Dr. Earley saw this effect as far back as the 1980s, in the habits and perceptions of the patients admitted to the Atlanta treatment clinic he ran early in his career.
The people who have discontinued methamphetamine have higher difficulties with impulsivity than other people and have problems processing data in a logical fashion, which you really have to do for self-care skills for recovery … It makes it a more difficult subset of the addiction problem to treat.”—Paul Earley, MD, DFASAM, president of the American Society of Addiction Medicine.
“But It’s Not Heroin”
“People were coming in [who had been] using cocaine and smoking crack, and they would say, ‘Well, doc, it’s not heroin or anything.’ And I would say, ‘I understand, but you are really in trouble with this.’ And then as the cocaine epidemic waned, up comes the heroin epidemic,” he says. “And now people are coming in and saying about cocaine, ‘Well, it’s not heroin or anything.’ This is just part of the zeitgeist—the public perception of safety—and the one that’s touted the most as being dangerous is the one that people avoid. So inevitably, for those who aren’t suffering from addiction to one of the drugs, they’ll start switching.
“The first time someone said it,” Earley recalls, “it kind of smacked me upside the head. I thought: ‘Oh my goodness, this is the problem—people are confusing addiction with a quality that occurs in drugs and not something that’s wrong with their brain.’”
Legislation and oversight of certain over-the-counter substances in the mid-2000s made it more difficult in the United States to buy the necessary ingredients to make crystal meth. The result was a leveling off of methamphetamine use—and the onset of the opioid epidemic that captured so much of the country’s attention since then. Today, with meth use again spiking— and in light of an alarming long-term increase in accidental overdoses involving any drug—experts such as Earley stress the importance of understanding the current crisis not as one surrounding a single insidious drug, but as the symptom of a larger systemic problem.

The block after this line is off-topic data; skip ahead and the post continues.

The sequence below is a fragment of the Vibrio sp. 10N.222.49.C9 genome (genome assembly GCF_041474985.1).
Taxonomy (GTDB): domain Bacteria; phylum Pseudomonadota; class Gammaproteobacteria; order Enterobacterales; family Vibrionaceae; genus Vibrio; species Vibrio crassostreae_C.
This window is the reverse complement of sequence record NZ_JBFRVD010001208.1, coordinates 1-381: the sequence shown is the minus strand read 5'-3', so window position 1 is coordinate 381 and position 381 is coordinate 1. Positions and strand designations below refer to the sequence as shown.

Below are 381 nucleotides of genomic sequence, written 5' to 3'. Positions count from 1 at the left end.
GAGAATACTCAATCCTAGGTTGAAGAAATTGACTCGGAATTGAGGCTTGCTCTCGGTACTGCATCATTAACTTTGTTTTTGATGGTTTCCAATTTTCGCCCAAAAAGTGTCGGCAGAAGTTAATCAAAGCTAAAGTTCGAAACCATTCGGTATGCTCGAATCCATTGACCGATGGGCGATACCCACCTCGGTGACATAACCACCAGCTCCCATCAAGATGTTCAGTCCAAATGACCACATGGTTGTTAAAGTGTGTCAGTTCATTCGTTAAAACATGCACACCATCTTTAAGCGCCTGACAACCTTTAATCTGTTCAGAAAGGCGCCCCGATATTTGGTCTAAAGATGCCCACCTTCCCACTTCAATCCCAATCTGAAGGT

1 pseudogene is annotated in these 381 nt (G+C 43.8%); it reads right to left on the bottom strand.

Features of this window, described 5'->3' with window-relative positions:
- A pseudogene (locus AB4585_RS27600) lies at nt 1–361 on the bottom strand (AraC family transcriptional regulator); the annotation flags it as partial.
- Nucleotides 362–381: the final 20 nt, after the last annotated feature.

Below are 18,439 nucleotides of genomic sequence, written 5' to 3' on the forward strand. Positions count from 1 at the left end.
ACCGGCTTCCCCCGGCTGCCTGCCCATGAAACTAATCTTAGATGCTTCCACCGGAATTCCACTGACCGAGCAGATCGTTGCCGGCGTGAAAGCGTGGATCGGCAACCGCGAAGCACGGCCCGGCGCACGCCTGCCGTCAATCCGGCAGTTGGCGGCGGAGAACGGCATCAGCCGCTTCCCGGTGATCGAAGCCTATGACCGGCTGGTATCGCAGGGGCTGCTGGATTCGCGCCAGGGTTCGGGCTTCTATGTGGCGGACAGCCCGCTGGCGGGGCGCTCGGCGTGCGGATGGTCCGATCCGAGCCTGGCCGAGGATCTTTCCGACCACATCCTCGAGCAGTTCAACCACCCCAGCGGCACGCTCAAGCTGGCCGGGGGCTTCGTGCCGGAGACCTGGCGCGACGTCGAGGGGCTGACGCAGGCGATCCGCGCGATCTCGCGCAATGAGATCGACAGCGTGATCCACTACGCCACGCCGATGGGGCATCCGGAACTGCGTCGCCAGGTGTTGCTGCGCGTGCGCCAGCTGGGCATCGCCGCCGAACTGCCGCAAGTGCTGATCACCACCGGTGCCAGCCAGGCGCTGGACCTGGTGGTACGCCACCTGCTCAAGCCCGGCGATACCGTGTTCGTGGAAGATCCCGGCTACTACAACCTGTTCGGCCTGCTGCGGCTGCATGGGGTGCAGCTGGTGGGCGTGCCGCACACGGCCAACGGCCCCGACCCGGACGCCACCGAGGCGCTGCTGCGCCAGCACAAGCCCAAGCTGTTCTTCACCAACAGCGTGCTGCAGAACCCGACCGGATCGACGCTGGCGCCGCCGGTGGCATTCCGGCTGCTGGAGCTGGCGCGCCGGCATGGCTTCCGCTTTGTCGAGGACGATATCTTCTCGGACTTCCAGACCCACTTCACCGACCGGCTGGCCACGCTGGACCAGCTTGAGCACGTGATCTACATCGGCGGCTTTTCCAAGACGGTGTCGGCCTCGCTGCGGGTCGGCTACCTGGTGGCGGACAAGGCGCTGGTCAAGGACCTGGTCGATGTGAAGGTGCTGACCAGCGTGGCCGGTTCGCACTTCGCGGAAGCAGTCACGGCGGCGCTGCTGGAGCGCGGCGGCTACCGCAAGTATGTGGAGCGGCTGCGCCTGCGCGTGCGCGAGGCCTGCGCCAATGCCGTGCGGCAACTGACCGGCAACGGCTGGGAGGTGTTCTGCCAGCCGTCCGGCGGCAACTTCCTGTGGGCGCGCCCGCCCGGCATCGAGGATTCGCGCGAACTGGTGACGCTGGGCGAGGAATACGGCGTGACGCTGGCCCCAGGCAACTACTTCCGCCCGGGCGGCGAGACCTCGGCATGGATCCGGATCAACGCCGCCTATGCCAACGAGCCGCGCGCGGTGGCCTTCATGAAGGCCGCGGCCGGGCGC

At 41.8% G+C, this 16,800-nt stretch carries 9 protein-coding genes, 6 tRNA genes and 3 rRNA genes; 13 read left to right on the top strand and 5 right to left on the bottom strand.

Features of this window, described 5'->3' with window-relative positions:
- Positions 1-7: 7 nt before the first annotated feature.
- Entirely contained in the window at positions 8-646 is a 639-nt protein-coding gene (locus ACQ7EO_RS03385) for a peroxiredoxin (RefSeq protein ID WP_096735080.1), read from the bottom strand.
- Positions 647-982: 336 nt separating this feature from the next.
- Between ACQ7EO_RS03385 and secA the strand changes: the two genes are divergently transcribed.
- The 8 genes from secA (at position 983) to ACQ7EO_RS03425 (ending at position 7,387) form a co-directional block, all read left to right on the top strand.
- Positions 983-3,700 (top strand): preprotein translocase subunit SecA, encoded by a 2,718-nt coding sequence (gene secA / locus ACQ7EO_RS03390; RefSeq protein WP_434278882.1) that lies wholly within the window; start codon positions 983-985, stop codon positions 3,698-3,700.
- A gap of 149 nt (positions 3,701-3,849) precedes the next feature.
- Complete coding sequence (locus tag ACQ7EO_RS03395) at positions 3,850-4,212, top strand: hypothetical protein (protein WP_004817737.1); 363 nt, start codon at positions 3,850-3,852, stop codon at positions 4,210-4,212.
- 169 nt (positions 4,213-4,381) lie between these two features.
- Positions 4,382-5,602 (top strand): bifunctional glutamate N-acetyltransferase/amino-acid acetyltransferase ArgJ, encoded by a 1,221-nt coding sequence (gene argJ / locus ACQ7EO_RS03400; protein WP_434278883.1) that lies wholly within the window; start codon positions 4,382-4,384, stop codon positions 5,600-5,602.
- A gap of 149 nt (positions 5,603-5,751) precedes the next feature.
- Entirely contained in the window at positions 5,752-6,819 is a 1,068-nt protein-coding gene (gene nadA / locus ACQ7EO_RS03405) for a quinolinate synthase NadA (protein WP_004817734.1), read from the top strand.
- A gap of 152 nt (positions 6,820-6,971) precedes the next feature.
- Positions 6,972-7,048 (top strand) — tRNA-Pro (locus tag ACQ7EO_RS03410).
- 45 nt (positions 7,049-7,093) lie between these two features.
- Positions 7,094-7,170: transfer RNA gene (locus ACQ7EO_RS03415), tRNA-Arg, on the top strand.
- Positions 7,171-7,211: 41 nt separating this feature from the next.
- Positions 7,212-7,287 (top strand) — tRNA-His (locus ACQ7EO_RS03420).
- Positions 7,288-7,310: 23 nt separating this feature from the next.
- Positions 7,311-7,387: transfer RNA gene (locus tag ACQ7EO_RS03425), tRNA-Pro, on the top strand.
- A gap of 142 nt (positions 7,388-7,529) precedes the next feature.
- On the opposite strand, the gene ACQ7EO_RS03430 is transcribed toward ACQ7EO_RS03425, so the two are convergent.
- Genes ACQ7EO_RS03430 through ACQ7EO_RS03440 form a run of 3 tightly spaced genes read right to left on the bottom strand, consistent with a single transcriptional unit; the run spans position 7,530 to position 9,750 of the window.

“If people have trouble with one substance, an addiction or substance use disorder, they’ll switch to another one—to another drug,” Earley says. “That’s just part of the illness. It’s shortsighted of us as a society to talk about the drug problem being a problem with a specific drug because it invites this pendulum.
A Brain, Not Addiction, Problem
“Addiction is a problem with the brain, not a quality of a specific substance. Human beings are going to always have addiction disorders as long as there are medications which cause an abnormal response to those medications.”